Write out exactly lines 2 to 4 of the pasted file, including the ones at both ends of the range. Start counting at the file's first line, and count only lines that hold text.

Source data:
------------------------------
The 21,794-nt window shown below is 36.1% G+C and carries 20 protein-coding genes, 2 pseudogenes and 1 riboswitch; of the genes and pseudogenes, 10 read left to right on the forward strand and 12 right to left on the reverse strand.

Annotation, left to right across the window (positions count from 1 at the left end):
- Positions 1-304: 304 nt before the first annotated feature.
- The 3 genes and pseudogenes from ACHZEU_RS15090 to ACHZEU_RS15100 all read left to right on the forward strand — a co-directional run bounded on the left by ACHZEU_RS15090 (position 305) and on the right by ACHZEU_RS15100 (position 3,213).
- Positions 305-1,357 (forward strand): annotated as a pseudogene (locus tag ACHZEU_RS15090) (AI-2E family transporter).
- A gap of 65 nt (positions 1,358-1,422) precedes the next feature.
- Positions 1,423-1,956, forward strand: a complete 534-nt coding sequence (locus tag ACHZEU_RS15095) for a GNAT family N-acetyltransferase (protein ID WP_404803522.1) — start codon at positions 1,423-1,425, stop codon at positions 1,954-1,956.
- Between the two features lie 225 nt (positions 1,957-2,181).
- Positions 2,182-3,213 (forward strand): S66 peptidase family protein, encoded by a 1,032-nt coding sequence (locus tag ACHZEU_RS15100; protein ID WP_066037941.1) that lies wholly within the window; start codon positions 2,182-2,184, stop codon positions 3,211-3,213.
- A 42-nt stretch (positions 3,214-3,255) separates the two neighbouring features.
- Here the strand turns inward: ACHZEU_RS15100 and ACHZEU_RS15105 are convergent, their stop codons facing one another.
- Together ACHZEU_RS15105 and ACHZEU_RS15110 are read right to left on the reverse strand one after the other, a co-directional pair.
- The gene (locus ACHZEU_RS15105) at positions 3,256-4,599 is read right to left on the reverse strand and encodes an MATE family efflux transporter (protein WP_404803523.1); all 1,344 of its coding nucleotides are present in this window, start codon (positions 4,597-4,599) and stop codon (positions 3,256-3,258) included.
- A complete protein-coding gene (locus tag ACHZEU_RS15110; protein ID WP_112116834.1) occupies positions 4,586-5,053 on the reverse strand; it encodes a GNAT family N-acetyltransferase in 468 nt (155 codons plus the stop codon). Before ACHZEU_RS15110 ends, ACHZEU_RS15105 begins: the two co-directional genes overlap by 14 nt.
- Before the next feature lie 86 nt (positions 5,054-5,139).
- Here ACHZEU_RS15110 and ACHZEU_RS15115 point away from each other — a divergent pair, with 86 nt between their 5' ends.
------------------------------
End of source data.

Annotation, left to right across the window (positions count from 1 at the left end):
- Positions 1-304: 304 nt before the first annotated feature.
- The 3 genes and pseudogenes from ACHZEU_RS15090 to ACHZEU_RS15100 all read left to right on the forward strand — a co-directional run bounded on the left by ACHZEU_RS15090 (position 305) and on the right by ACHZEU_RS15100 (position 3,213).